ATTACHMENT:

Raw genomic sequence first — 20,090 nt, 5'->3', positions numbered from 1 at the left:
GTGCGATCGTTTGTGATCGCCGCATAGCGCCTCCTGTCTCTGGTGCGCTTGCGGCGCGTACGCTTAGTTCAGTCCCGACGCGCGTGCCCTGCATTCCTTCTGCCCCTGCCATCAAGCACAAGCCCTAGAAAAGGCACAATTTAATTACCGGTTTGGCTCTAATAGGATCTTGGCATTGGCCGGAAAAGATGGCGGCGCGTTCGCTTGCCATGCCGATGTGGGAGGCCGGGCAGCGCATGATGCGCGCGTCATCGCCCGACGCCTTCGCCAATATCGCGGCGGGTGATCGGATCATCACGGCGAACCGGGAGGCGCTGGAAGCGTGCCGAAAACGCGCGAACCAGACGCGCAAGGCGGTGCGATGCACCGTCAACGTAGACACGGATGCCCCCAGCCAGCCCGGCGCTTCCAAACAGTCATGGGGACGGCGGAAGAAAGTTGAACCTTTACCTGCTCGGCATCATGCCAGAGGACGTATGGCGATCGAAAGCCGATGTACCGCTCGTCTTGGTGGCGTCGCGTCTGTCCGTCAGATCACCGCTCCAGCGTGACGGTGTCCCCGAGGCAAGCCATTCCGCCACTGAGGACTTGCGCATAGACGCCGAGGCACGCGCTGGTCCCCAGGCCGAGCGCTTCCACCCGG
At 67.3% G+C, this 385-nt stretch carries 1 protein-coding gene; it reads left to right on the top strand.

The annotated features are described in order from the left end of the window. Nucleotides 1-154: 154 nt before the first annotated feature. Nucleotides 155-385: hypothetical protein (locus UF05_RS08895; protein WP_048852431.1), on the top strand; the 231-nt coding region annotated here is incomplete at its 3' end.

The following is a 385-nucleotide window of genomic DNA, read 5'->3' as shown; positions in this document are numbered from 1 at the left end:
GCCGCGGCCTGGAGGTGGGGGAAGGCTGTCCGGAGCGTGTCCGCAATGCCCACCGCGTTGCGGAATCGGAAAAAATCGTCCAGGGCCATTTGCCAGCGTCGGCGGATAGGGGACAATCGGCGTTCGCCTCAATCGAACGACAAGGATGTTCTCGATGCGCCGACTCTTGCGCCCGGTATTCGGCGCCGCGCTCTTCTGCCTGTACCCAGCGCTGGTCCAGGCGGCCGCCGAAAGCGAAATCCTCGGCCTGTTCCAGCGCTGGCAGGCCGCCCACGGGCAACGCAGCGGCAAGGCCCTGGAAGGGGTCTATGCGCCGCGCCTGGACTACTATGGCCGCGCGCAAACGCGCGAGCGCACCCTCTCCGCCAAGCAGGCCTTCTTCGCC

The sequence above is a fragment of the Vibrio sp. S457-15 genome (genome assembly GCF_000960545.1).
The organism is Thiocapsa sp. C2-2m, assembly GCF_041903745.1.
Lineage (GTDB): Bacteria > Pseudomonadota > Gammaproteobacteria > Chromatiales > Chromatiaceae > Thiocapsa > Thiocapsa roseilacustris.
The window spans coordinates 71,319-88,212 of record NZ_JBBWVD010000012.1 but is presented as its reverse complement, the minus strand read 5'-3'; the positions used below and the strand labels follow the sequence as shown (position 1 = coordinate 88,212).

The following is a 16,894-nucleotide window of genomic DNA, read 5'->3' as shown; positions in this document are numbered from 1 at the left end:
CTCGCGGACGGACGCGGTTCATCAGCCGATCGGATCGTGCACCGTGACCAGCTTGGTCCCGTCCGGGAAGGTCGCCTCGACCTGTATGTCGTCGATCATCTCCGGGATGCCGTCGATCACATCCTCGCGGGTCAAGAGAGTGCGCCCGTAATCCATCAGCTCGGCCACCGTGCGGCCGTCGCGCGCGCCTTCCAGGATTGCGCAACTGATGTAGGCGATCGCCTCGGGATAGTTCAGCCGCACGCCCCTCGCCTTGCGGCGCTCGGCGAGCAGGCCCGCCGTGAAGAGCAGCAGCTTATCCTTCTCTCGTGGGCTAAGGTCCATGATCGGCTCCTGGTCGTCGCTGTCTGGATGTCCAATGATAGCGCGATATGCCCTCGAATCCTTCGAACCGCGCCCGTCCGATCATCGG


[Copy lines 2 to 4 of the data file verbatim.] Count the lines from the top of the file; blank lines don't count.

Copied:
GTGCGATCGTTTGTGATCGCCGCATAGCGCCTCCTGTCTCTGGTGCGCTTGCGGCGCGTACGCTTAGTTCAGTCCCGACGCGCGTGCCCTGCATTCCTTCTGCCCCTGCCATCAAGCACAAGCCCTAGAAAAGGCACAATTTAATTACCGGTTTGGCTCTAATAGGATCTTGGCATTGGCCGGAAAAGATGGCGGCGCGTTCGCTTGCCATGCCGATGTGGGAGGCCGGGCAGCGCATGATGCGCGCGTCATCGCCCGACGCCTTCGCCAATATCGCGGCGGGTGATCGGATCATCACGGCGAACCGGGAGGCGCTGGAAGCGTGCCGAAAACGCGCGAACCAGACGCGCAAGGCGGTGCGATGCACCGTCAACGTAGACACGGATGCCCCCAGCCAGCCCGGCGCTTCCAAACAGTCATGGGGACGGCGGAAGAAAGTTGAACCTTTACCTGCTCGGCATCATGCCAGAGGACGTATGGCGATCGAAAGCCGATGTACCGCTCGTCTTGGTGGCGTCGCGTCTGTCCGTCAGATCACCGCTCCAGCGTGACGGTGTCCCCGAGGCAAGCCATTCCGCCACTGAGGACTTGCGCATAGACGCCGAGGCACGCGCTGGTCCCCAGGCCGAGCGCTTCCACCCGG
At 67.3% G+C, this 385-nt stretch carries 1 protein-coding gene; it reads left to right on the top strand.

The annotated features are described in order from the left end of the window. Nucleotides 1-154: 154 nt before the first annotated feature. Nucleotides 155-385: hypothetical protein (locus UF05_RS08895; protein WP_048852431.1), on the top strand; the 231-nt coding region annotated here is incomplete at its 3' end.